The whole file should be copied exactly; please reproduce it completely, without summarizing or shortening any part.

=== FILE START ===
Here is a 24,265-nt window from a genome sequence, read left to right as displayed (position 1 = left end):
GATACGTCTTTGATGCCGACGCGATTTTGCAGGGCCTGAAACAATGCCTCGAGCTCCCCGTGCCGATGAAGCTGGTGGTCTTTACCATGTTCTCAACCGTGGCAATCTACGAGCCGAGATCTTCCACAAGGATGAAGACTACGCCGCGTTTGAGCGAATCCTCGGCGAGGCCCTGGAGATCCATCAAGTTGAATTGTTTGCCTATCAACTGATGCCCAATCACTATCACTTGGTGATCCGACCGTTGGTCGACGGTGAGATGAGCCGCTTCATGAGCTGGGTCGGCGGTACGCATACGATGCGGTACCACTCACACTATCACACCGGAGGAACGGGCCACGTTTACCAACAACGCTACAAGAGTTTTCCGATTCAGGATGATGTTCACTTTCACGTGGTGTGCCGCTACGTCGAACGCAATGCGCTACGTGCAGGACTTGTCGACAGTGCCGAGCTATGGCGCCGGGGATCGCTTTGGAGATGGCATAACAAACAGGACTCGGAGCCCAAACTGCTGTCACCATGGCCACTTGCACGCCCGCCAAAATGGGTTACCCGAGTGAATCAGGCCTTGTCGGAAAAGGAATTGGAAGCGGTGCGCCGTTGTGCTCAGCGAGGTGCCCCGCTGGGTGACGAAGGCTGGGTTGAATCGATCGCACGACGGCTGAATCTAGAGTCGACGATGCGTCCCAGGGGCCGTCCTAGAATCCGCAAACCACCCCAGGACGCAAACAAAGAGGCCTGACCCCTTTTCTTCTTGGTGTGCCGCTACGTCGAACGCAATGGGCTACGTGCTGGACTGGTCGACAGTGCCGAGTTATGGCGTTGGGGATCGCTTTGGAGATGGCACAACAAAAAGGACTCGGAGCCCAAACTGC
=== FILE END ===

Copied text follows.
Here is a 24,265-nt window from a genome sequence, read left to right as displayed (position 1 = left end):
GATACGTCTTTGATGCCGACGCGATTTTGCAGGGCCTGAAACAATGCCTCGAGCTCCCCGTGCCGATGAAGCTGGTGGTCTTTACCATGTTCTCAACCGTGGCAATCTACGAGCCGAGATCTTCCACAAGGATGAAGACTACGCCGCGTTTGAGCGAATCCTCGGCGAGGCCCTGGAGATCCATCAAGTTGAATTGTTTGCCTATCAACTGATGCCCAATCACTATCACTTGGTGATCCGACCGTTGGTCGACGGTGAGATGAGCCGCTTCATGAGCTGGGTCGGCGGTACGCATACGATGCGGTACCACTCACACTATCACACCGGAGGAACGGGCCACGTTTACCAACAACGCTACAAGAGTTTTCCGATTCAGGATGATGTTCACTTTCACGTGGTGTGCCGCTACGTCGAACGCAATGCGCTACGTGCAGGACTTGTCGACAGTGCCGAGCTATGGCGCCGGGGATCGCTTTGGAGATGGCATAACAAACAGGACTCGGAGCCCAAACTGCTGTCACCATGGCCACTTGCACGCCCGCCAAAATGGGTTACCCGAGTGAATCAGGCCTTGTCGGAAAAGGAATTGGAAGCGGTGCGCCGTTGTGCTCAGCGAGGTGCCCCGCTGGGTGACGAAGGCTGGGTTGAATCGATCGCACGACGGCTGAATCTAGAGTCGACGATGCGTCCCAGGGGCCGTCCTAGAATCCGCAAACCACCCCAGGACGCAAACAAAGAGGCCTGACCCCTTTTCTTCTTGGTGTGCCGCTACGTCGAACGCAATGGGCTACGTGCTGGACTGGTCGACAGTGCCGAGTTATGGCGTTGGGGATCGCTTTGGAGATGGCACAACAAAAAGGACTCGGAGCCCAAACTGC